There was not a large crowd, as Major Hammond left the yard with his men, and after marching some distance up the Doncaster Road, the little band broke up into two sections, one section turning into a bye lane, while the other proceeded to the houses at the top of the hill. There were twenty eight eviction warrants in the hands of the police to execute, and in a large majority of cases the beds had been packed up and furniture stored ready for removal. A few had thought it a better policy to remove without assistance from Rotherham, but at four of the houses there were inmates who were too ill to be shifted, and, of course, in those cases the warrants were not enforced.

Major Hammond, who appears by now to have become somewhat of a favourite in the place, and who was greeted with a smile or a nod from most of the residents he met, having visited the houses under notice and seen that the orders were all right, the work of eviction commenced in earnest, and in a very short space of time there were piles of furniture and bedding stacked up on the side of the roads. It is only fair to the police to say that their anything but pleasant duty was performed with considerable care, and there was not a single instance where a complaint could be made of the way in which they handled things.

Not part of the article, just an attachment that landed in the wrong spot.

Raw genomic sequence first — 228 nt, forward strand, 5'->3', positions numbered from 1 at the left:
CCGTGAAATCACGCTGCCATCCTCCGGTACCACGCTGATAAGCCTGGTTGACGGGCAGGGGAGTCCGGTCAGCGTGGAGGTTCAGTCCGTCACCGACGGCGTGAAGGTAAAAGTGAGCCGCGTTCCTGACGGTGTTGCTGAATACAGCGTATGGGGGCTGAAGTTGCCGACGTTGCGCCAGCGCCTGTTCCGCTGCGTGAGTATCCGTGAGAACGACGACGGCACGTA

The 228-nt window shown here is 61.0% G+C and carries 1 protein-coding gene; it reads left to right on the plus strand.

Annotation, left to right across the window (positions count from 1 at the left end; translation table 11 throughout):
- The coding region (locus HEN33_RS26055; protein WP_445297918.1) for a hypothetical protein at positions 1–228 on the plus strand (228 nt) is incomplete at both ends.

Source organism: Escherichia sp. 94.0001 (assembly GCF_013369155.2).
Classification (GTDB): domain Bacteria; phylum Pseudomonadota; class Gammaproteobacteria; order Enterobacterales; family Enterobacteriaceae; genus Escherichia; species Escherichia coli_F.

They naturally came in for a considerable amount of chaff, but it was all taken in good humour, and the day´s proceedings passed off without a collision between the policemen and the colliers.

Later in the day waggons and conveyances of various kinds were secured, and upon these the household goods were stacked and taken to places of shelter. The evicted tenants found any amount of sympathy, but what they appreciated better still was the fact there was no lack of assistance. There was no need of horses for, as the waggons were filled ropes were attached, and they were dragged off by dozens of willing hands.